PBS, ‘Independent Lens’: ‘King Corn’
The question the film “King Corn” wanted to answer was simple: Where does our food come from? The answer was complex and sprawling, but it was made easier to digest by the storytelling, which the Peabody judges said started off “like a post-grad goof.”
College buddies Ian Cheney and Curt Ellis, the film’s co-producers and stars, set off for Greene, Iowa, with Mr. Ellis’ cousin Aaron Woolf, the film’s director and producer. There they leased an acre of land and planted it with corn, with the intention of following their crop to market.
Through the course of a year, they navigated federal subsidies (about $28 in their case), attempted to make high-fructose corn syrup in their kitchen and chronicled the transformation of family farms into high-yield industrial operations whose owners don’t eat their own product, instead sending it to be transformed into liquid sweetener and to plump cows that can’t easily digest it.
The three filmmakers, whose film aired as part of PBS’ “Independent Lens” series, had ancestors in the town. That allowed them to frame a narrative from their great-grandparents’ generation, where producing food was costly and time-consuming and efficiencies were highly sought-after, to that of Mr. Ellis and Mr. Cheney, whose “is the first to have the threat of a shorter lifespan, largely because of what they eat,” said Mr. Woolf, at 44 the eldest of the group.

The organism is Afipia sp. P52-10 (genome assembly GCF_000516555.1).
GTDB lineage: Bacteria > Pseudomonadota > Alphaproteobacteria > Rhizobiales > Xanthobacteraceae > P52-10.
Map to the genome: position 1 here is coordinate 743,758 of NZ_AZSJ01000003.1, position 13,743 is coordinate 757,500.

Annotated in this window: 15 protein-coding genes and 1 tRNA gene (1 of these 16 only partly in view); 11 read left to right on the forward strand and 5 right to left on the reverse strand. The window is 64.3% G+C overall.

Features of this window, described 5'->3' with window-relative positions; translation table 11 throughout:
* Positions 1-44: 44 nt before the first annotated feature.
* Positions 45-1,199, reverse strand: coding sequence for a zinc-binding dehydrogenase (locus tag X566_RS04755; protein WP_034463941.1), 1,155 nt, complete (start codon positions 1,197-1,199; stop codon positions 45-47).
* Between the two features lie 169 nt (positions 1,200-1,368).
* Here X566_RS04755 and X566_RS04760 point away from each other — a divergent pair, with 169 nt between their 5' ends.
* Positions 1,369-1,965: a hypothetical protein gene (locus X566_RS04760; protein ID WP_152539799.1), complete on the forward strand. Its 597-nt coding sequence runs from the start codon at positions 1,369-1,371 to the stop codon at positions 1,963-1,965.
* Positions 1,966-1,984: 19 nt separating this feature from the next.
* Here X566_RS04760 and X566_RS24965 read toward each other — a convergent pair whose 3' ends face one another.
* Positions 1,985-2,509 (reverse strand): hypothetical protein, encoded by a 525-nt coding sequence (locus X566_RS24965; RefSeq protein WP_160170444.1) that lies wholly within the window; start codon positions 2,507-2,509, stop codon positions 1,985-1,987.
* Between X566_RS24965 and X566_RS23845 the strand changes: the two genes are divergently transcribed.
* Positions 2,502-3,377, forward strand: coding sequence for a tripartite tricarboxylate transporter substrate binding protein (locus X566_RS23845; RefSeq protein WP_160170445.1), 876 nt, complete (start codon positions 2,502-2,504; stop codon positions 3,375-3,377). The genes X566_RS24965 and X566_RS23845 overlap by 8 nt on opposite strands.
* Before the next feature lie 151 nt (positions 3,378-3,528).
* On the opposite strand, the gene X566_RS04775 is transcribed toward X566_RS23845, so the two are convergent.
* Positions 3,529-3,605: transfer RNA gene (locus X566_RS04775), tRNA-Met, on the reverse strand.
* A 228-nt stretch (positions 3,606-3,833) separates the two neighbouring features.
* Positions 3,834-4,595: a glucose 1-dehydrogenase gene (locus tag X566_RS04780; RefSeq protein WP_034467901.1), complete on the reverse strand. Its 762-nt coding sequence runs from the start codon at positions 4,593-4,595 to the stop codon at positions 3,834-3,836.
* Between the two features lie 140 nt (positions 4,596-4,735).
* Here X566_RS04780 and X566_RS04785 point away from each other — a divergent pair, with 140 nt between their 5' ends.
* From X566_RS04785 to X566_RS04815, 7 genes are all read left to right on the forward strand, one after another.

The “light-bulb moment,” he said, came when the group realized that the Iowa farmers, who warmly received them, “knew as little about where their food went as we know about where our food came from.”
While they didn’t set out to change the food system, Mr. Woolf said, the experience left all of them caring deeply about the issue. Mr. Ellis is currently an IATP Food and Society Fellow, while Mr. Cheney is making films on environmental causes. Mr. Woolf, in addition to working on a PBS documentary about infrastructure, helped found the grassroots organization Food Democracy Now! and is part owner of a Brooklyn grocery, Urban Rustic, which sells locally sourced and organic food.
As a documentarian, “You’re living this observatory life,” Mr. Woolf said. “I think I had a yearning to do something participatory as well.”